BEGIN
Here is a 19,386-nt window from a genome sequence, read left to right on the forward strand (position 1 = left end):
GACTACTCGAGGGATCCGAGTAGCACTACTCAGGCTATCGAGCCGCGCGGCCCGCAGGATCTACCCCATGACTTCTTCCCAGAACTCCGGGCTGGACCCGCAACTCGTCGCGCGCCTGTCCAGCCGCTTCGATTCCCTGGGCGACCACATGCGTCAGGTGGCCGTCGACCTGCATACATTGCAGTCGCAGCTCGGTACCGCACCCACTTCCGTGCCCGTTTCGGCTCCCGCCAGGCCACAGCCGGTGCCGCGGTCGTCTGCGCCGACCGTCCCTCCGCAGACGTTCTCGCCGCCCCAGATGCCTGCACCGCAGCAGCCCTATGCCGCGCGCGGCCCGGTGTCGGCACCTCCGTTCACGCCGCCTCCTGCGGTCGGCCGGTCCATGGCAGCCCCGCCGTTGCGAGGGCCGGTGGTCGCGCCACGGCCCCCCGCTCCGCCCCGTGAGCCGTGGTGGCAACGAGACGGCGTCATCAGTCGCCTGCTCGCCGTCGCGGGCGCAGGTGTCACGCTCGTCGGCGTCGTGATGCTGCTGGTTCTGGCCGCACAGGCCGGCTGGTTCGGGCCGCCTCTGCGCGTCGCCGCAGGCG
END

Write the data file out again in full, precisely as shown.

Here is a 19,386-nt window from a genome sequence, read left to right on the forward strand (position 1 = left end):
GACTACTCGAGGGATCCGAGTAGCACTACTCAGGCTATCGAGCCGCGCGGCCCGCAGGATCTACCCCATGACTTCTTCCCAGAACTCCGGGCTGGACCCGCAACTCGTCGCGCGCCTGTCCAGCCGCTTCGATTCCCTGGGCGACCACATGCGTCAGGTGGCCGTCGACCTGCATACATTGCAGTCGCAGCTCGGTACCGCACCCACTTCCGTGCCCGTTTCGGCTCCCGCCAGGCCACAGCCGGTGCCGCGGTCGTCTGCGCCGACCGTCCCTCCGCAGACGTTCTCGCCGCCCCAGATGCCTGCACCGCAGCAGCCCTATGCCGCGCGCGGCCCGGTGTCGGCACCTCCGTTCACGCCGCCTCCTGCGGTCGGCCGGTCCATGGCAGCCCCGCCGTTGCGAGGGCCGGTGGTCGCGCCACGGCCCCCCGCTCCGCCCCGTGAGCCGTGGTGGCAACGAGACGGCGTCATCAGTCGCCTGCTCGCCGTCGCGGGCGCAGGTGTCACGCTCGTCGGCGTCGTGATGCTGCTGGTTCTGGCCGCACAGGCCGGCTGGTTCGGGCCGCCTCTGCGCGTCGCCGCAGGCG